Although the AUD EUR exchange rate had been boosted by strong Australian data those gains were later lost thanks to the diminished odds of the European Central Bank (ECB) engaging in further monetary loosening.
Markets were pleasantly surprised to find that the Australian Unemployment Rate had dipped from 5.8% to 5.7% in July, particularly as this came hot on the heels of the Reserve Bank of Australia’s (RBA) indication that the labour market is critical in its monetary policy considerations. Employment surged by 26,200 in the last month, suggesting that conditions within the domestic economy are tightening in spite of investors’ doubts. Although much of this growth came from an increase in part-time positions the result was nevertheless received positively, boosting the Australian Dollar Euro (AUD EUR) exchange rate on Thursday.
Risk appetite was also providing support to the ‘Aussie’, with the appeal of the commodity-correlated currency boosted by the softness of the US Dollar (USD). A bullish mood was prompted when the latest Federal Open Market Committee (FOMC) meeting minutes revealed a greater division amongst policymakers, sharply diminishing the odds of an interest rate hike coming before the end of the year.
After suffering from a lack of domestic data the Euro (EUR) struggled to capitalise on improved construction output for July, despite production recovering to rise from -0.4% to 0.6% on the year. While the impact of the Brexit vote on the Eurozone economy has appeared to be decidedly minimal investors continued to favour higher-yielding assets over the more muted single currency. The finalised Consumer Price Index for July offered no surprises, meanwhile, confirming that inflation within the currency union had picked up on the year.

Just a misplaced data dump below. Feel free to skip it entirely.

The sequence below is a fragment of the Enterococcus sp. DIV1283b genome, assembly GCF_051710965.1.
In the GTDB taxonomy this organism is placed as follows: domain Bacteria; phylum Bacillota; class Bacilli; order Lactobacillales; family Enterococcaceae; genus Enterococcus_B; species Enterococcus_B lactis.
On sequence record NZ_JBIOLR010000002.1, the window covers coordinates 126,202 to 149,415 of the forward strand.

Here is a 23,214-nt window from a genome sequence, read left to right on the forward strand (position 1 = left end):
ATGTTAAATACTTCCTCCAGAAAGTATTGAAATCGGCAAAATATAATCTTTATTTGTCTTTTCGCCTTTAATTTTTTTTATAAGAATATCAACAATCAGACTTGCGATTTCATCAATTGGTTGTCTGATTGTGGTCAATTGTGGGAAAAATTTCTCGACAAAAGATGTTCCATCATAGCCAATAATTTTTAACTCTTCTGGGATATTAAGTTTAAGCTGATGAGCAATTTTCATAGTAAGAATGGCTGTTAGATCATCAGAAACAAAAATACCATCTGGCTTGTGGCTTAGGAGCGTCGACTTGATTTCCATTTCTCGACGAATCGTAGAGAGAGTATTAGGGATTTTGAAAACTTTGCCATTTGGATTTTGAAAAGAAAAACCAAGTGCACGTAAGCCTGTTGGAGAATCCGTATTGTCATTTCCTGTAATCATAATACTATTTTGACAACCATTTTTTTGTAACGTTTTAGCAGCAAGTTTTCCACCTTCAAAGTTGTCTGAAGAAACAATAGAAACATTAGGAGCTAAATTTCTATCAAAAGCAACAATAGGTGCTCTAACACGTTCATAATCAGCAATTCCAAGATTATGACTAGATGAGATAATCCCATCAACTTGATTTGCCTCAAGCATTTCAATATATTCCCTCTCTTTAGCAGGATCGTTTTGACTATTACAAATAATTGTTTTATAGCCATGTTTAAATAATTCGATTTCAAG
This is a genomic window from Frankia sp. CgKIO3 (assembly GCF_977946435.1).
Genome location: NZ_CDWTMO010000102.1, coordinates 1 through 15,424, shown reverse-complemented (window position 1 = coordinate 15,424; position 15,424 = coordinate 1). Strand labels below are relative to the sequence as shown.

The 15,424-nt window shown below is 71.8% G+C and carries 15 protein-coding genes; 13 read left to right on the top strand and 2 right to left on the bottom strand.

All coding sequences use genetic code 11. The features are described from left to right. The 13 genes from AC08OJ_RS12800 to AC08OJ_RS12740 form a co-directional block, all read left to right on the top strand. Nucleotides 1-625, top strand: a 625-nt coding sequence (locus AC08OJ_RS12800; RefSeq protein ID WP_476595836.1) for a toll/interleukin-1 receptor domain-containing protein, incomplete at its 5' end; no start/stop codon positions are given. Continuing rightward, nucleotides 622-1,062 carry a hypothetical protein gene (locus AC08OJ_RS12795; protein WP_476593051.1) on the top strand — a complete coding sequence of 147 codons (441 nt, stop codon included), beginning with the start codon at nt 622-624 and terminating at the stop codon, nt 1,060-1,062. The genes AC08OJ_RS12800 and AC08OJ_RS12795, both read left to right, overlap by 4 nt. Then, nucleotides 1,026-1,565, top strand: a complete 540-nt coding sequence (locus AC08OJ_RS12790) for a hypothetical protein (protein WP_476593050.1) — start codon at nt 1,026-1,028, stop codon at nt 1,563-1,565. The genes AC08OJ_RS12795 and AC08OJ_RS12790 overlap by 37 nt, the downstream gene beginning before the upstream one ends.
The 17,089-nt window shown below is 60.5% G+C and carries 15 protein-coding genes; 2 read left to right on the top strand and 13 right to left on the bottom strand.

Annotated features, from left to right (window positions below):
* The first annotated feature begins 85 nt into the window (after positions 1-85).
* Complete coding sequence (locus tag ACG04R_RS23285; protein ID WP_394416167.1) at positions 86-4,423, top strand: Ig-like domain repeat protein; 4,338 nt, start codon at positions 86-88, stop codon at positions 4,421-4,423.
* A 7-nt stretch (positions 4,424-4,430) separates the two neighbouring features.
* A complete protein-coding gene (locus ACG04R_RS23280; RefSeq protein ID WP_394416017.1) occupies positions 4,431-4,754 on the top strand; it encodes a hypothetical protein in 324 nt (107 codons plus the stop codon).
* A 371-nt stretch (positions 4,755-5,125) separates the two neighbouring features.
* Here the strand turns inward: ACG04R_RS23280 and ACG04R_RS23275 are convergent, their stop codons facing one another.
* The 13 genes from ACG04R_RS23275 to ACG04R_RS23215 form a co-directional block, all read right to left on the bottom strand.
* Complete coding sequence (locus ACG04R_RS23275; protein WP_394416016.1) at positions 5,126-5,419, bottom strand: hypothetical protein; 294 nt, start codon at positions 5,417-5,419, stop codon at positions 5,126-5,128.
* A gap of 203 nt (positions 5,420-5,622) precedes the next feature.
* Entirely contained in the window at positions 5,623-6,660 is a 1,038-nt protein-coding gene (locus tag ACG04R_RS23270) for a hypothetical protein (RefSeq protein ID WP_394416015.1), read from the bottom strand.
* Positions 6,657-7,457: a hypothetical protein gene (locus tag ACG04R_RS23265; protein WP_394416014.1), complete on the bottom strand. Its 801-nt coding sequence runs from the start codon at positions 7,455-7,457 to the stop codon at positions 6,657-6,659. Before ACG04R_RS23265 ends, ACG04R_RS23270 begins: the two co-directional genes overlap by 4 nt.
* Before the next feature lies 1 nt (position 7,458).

Confidence in the Euro strengthened more substantially in response to the account of the European Central Bank’s (ECB) July monetary policy meeting. The ECB’s ‘wait and see’ mentality was confirmed by the account, encouraging speculation that the central bank will not shift from its neutral bias for some time to come. As the minutes noted:
‘It was widely agreed that the immediate policy focus should remain on implementing the comprehensive set of policy measures decided in early March and on preserving an appropriate degree of monetary accommodation in order to secure a return of inflation rates towards levels below, but close to, 2% without undue delay.’
Consequently, with the prospect of further monetary loosening diminished the AUD EUR exchange rate began to retreat.
The Euro may struggle to maintain its recent gains, however, if the latest German Producer Price Index points towards a weakening in inflationary pressure. As much of the Eurozone’s growth remains driven by the German economy any signs of weakness here are likely to provoke a bearish reaction. A stronger showing, on the other hand, would boost the appeal of the single currency and offer further evidence that the UK’s vote to leave the EU has not materially impacted its neighbours.
With no additional Australian data due for release this week the AUD EUR exchange rate will remain vulnerable to downside pressure from market risk sentiment.
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